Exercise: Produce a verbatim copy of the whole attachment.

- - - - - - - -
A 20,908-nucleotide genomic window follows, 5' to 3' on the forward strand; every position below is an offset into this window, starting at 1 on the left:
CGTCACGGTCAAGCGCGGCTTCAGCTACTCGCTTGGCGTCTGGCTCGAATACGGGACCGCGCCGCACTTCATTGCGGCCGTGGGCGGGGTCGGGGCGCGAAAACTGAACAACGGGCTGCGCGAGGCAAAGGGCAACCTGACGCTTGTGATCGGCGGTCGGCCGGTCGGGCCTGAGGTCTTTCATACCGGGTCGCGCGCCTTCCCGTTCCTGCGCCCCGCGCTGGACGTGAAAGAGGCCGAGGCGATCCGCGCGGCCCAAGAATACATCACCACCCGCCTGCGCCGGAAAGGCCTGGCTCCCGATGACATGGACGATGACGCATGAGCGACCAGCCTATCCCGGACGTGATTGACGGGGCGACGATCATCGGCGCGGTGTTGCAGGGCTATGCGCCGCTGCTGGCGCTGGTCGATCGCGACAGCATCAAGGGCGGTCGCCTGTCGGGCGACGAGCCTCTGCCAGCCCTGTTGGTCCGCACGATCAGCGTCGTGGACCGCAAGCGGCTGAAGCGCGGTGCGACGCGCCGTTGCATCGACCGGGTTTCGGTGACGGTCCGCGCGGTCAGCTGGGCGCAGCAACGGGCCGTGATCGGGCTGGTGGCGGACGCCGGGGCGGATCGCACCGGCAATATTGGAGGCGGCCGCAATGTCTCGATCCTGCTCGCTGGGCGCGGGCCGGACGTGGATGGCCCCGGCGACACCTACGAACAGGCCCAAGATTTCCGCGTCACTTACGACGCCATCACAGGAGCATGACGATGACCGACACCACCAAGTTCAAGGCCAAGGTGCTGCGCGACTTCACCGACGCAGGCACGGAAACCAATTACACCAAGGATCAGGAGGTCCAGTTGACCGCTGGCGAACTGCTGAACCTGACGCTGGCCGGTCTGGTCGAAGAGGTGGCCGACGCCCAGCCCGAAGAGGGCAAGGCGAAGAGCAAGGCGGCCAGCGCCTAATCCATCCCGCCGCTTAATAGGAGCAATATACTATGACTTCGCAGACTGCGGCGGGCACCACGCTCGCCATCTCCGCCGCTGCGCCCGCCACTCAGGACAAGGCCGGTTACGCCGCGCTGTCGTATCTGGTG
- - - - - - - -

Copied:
A 20,908-nucleotide genomic window follows, 5' to 3' on the forward strand; every position below is an offset into this window, starting at 1 on the left:
CGTCACGGTCAAGCGCGGCTTCAGCTACTCGCTTGGCGTCTGGCTCGAATACGGGACCGCGCCGCACTTCATTGCGGCCGTGGGCGGGGTCGGGGCGCGAAAACTGAACAACGGGCTGCGCGAGGCAAAGGGCAACCTGACGCTTGTGATCGGCGGTCGGCCGGTCGGGCCTGAGGTCTTTCATACCGGGTCGCGCGCCTTCCCGTTCCTGCGCCCCGCGCTGGACGTGAAAGAGGCCGAGGCGATCCGCGCGGCCCAAGAATACATCACCACCCGCCTGCGCCGGAAAGGCCTGGCTCCCGATGACATGGACGATGACGCATGAGCGACCAGCCTATCCCGGACGTGATTGACGGGGCGACGATCATCGGCGCGGTGTTGCAGGGCTATGCGCCGCTGCTGGCGCTGGTCGATCGCGACAGCATCAAGGGCGGTCGCCTGTCGGGCGACGAGCCTCTGCCAGCCCTGTTGGTCCGCACGATCAGCGTCGTGGACCGCAAGCGGCTGAAGCGCGGTGCGACGCGCCGTTGCATCGACCGGGTTTCGGTGACGGTCCGCGCGGTCAGCTGGGCGCAGCAACGGGCCGTGATCGGGCTGGTGGCGGACGCCGGGGCGGATCGCACCGGCAATATTGGAGGCGGCCGCAATGTCTCGATCCTGCTCGCTGGGCGCGGGCCGGACGTGGATGGCCCCGGCGACACCTACGAACAGGCCCAAGATTTCCGCGTCACTTACGACGCCATCACAGGAGCATGACGATGACCGACACCACCAAGTTCAAGGCCAAGGTGCTGCGCGACTTCACCGACGCAGGCACGGAAACCAATTACACCAAGGATCAGGAGGTCCAGTTGACCGCTGGCGAACTGCTGAACCTGACGCTGGCCGGTCTGGTCGAAGAGGTGGCCGACGCCCAGCCCGAAGAGGGCAAGGCGAAGAGCAAGGCGGCCAGCGCCTAATCCATCCCGCCGCTTAATAGGAGCAATATACTATGACTTCGCAGACTGCGGCGGGCACCACGCTCGCCATCTCCGCCGCTGCGCCCGCCACTCAGGACAAGGCCGGTTACGCCGCGCTGTCGTATCTGGTG